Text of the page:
The oldest Festival in the World devoted to the Craft of Cinematography is the Manaki Brothers. This year it is celebrating the 40th Anniversary in its birthplace, the North Macedonian city of Bitola. The pioneering filming of Brothers Milton and Yanaki is celebrated in this Balkan crossroads with a passion and love for cinematography reaching into the very heart and soul of film. When the Brothers purchased the Camera300 in London in 1905 there existed no manual guide or American Cinematography magazine to help them as they explored the magic of their new art of film making. The first Balkan cinematographers were their own directors, their own editors and producers. They were true pioneers of their craft and it is to their memory and honour that this Festival is held. The skills they learnt are embodied in the make- up of all cinematographers.
Many great cinematographers of the World have been honoured in Bitola: Sven Nyquist from Sweden, Vadim Yusov from Russia, Vilmos Zsigmond from Hungary, John Seal from Australia, Walter Carvallo from Brazil, Roul Coutard and Pierre L'homme from France, Vittorio Storaro, Delli Colli from Italy, Freddie Francis , Chris Menges, Billy Williams and Roger Deakins from the UK. Jose-luis Alcaine from Spain, Christian Berger from Austria and many others. It is fitting for the Festival to honour in this historic year for North Macedonia the renowned Greek Cinematographer, Yorgos Arvanitis . The Manaki brothers today lie in peace, united in graveyards one in Thessaloniki the other in Bitola. The first American born recipient of the Camera 300, will be Ed Lachman who was honoured by Imago in Belgrade this year, as indeed was the Manaki Festival.
Imago as the World Federation of Cinematographers is grateful to the North Macedonian Professionals Association for supporting this Festival. It is a reminder to film lovers of the importance of the role of the cinematographer. Imago is indebted to the Festival for holding annually a Balkan Conference which brings together in friendship nine Societies in the region: The former nations of Yugoslavia, plus Greece, Bulgaria, Romania, Albania and Turkey annually meet in Bitola to communicate and improve standards of cinematography.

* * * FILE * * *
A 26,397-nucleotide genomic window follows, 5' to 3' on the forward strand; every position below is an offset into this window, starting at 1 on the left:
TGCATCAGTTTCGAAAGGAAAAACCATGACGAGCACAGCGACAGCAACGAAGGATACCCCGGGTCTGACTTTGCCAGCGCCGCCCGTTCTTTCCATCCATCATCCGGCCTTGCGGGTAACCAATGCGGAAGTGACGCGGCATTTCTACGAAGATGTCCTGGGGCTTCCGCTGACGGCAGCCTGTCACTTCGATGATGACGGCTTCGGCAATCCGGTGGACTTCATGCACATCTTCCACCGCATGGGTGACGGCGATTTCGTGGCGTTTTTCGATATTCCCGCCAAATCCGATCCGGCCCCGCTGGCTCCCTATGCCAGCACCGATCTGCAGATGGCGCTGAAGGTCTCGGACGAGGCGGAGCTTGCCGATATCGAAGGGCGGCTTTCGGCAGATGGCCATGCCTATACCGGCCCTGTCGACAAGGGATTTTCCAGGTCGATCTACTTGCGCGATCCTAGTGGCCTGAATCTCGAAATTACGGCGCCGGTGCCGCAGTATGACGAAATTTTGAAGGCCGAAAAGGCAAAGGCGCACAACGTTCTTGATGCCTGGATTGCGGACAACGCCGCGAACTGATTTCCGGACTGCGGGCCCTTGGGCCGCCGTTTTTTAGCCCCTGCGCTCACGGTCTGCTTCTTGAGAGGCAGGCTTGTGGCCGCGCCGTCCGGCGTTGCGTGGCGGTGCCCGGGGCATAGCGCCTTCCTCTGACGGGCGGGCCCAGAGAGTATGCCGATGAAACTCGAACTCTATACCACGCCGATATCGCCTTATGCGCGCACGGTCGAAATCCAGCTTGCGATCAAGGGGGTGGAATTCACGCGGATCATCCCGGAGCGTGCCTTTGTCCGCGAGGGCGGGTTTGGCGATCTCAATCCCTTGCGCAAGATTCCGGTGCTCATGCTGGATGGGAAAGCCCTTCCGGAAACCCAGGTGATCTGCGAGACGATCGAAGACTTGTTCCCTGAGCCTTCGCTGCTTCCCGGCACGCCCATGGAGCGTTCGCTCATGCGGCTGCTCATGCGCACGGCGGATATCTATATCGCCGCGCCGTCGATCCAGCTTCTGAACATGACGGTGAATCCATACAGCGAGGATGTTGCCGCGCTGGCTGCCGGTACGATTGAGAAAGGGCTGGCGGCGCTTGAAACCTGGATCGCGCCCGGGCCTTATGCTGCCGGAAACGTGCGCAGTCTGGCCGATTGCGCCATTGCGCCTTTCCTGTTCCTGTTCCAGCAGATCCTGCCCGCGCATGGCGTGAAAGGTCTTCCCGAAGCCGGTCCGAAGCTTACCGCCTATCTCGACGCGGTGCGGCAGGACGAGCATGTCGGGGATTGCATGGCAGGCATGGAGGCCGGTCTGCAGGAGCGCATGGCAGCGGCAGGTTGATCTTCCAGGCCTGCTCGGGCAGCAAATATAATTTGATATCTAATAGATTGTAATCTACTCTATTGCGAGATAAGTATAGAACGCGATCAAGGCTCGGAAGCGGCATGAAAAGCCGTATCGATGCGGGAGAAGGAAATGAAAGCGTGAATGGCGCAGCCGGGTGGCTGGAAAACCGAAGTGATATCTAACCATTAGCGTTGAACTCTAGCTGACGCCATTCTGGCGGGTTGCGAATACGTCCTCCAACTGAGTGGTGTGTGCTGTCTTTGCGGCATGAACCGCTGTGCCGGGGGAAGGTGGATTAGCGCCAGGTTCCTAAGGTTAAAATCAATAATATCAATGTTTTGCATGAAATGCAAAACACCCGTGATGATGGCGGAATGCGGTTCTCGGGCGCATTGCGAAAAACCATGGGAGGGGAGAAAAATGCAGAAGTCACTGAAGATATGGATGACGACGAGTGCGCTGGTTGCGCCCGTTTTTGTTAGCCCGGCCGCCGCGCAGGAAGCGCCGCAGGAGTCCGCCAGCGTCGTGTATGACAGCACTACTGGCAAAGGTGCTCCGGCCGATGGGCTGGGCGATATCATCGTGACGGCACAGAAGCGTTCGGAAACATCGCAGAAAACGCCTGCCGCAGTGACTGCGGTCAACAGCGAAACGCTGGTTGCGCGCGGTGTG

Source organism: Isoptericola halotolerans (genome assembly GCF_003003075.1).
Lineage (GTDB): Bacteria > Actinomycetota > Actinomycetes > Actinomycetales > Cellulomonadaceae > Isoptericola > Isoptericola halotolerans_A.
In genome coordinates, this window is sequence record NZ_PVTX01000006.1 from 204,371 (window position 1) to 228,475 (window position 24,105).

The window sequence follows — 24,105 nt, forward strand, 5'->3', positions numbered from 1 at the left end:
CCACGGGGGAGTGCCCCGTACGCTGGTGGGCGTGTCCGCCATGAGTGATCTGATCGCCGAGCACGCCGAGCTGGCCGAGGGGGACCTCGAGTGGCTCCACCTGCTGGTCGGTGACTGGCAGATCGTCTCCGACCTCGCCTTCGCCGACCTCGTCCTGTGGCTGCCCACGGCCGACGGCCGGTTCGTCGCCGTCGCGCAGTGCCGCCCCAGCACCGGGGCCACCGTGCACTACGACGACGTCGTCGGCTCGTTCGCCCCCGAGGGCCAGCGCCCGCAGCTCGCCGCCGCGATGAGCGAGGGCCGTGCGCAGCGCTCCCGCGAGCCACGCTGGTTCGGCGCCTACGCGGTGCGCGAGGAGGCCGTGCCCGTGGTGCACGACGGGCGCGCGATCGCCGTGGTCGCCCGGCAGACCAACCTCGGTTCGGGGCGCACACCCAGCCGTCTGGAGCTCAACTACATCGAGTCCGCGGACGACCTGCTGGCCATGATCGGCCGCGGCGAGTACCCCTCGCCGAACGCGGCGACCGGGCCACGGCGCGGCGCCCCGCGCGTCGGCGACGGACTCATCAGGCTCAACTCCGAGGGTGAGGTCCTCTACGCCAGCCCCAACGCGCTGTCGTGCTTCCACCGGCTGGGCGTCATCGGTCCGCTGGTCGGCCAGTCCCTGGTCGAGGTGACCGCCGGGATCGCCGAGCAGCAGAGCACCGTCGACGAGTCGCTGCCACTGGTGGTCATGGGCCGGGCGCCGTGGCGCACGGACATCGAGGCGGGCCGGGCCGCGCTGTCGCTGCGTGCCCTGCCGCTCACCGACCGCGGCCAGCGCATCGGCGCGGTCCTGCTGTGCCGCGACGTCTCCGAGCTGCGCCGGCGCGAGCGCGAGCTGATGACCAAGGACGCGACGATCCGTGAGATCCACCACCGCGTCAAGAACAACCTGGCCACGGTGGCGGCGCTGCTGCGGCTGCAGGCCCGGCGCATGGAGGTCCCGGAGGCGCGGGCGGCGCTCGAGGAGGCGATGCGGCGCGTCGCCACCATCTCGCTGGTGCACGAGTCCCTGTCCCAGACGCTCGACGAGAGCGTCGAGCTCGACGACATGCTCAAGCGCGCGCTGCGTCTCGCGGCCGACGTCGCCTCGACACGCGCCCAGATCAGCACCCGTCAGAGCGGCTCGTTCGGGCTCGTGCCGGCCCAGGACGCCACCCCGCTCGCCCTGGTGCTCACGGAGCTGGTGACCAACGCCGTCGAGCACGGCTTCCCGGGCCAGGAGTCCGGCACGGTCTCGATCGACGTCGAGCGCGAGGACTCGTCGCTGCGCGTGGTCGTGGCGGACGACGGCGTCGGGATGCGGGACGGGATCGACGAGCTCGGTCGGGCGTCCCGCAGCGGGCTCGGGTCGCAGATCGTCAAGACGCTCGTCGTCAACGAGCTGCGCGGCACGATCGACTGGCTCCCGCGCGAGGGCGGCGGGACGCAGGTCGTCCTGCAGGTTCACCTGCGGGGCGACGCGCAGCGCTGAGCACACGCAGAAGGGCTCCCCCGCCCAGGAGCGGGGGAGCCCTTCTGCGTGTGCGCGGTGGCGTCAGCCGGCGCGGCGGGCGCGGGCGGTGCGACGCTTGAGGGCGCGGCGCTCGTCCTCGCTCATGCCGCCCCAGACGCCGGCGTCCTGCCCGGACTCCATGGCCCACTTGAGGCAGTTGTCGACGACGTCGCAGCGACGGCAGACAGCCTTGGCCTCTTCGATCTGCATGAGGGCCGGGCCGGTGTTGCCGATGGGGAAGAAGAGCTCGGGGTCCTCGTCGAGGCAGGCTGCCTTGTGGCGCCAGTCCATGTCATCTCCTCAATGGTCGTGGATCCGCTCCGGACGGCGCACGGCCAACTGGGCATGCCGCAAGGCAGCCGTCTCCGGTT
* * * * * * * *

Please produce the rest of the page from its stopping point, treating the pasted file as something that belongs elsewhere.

To assist the Festival for over a decade has been for me a tremendous privilege. When appointed President of the International Federation of Societies of Cinematographers, I was advised somewhat vaguely to “look after” the Manaki Brothers. The five directors I have assisted have all shared a passion for film and respect for the skills of our craft.
Cinematographers are fortunate to be able to practise their craft across frontiers. Our cameras are our freedom. You, the viewers of images are our audience- whether watching on ipod, lap top, television or in the cinema.
The initiative afforded to Imago support the Balkan Conferences is an example of cinematographs showing politicians the way through co-operation to a prosperous future by embracing new technology. Cinematographers from the region helped each other in many ways. The Serbs assisted the Bosnians in establishing a Society, Macedonians and Greeks have co-operated in joint ventures, the Slovenians have established the Balkan Film Festival for all Balkan members. None of this would have been possible without the support of the North Macedonian Professionals and the support of Festival Directors, Tomi Salkovski, Labina Mitevska, Blagoja Kunovski-Dore and the encouragement of the present Festival Director Gena Teodosievska.
Imago and cinematographers around the world are appreciated to the Festival championing the pioneering spirit of Milton and Yanaki, in North Macedonia and around the World
Nigel Walters BSC Vice President